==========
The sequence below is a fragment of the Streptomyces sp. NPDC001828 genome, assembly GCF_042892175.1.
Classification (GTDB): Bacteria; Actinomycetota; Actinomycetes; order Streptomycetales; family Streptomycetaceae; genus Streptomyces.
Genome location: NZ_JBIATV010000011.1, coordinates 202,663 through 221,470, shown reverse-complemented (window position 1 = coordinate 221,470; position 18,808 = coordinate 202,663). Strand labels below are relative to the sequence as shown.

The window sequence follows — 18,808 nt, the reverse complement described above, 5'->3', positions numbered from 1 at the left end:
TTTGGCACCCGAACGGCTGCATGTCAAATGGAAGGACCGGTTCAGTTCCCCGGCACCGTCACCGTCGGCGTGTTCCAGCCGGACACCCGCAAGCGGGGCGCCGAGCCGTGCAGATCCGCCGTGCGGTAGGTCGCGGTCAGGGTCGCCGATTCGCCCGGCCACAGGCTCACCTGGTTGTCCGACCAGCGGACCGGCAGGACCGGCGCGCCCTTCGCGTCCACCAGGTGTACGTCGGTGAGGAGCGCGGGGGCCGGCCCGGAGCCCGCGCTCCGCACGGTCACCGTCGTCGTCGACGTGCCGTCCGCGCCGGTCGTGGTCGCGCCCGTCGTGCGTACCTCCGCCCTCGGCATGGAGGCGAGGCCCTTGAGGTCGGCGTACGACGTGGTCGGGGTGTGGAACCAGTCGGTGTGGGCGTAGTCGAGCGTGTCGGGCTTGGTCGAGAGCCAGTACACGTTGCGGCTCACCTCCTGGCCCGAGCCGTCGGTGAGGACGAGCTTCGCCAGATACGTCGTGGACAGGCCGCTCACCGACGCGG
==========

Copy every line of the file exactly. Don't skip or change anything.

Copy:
The sequence below is a fragment of the Streptomyces sp. NPDC001828 genome, assembly GCF_042892175.1.
Classification (GTDB): Bacteria; Actinomycetota; Actinomycetes; order Streptomycetales; family Streptomycetaceae; genus Streptomyces.
Genome location: NZ_JBIATV010000011.1, coordinates 202,663 through 221,470, shown reverse-complemented (window position 1 = coordinate 221,470; position 18,808 = coordinate 202,663). Strand labels below are relative to the sequence as shown.

The window sequence follows — 18,808 nt, the reverse complement described above, 5'->3', positions numbered from 1 at the left end:
TTTGGCACCCGAACGGCTGCATGTCAAATGGAAGGACCGGTTCAGTTCCCCGGCACCGTCACCGTCGGCGTGTTCCAGCCGGACACCCGCAAGCGGGGCGCCGAGCCGTGCAGATCCGCCGTGCGGTAGGTCGCGGTCAGGGTCGCCGATTCGCCCGGCCACAGGCTCACCTGGTTGTCCGACCAGCGGACCGGCAGGACCGGCGCGCCCTTCGCGTCCACCAGGTGTACGTCGGTGAGGAGCGCGGGGGCCGGCCCGGAGCCCGCGCTCCGCACGGTCACCGTCGTCGTCGACGTGCCGTCCGCGCCGGTCGTGGTCGCGCCCGTCGTGCGTACCTCCGCCCTCGGCATGGAGGCGAGGCCCTTGAGGTCGGCGTACGACGTGGTCGGGGTGTGGAACCAGTCGGTGTGGGCGTAGTCGAGCGTGTCGGGCTTGGTCGAGAGCCAGTACACGTTGCGGCTCACCTCCTGGCCCGAGCCGTCGGTGAGGACGAGCTTCGCCAGATACGTCGTGGACAGGCCGCTCACCGACGCGG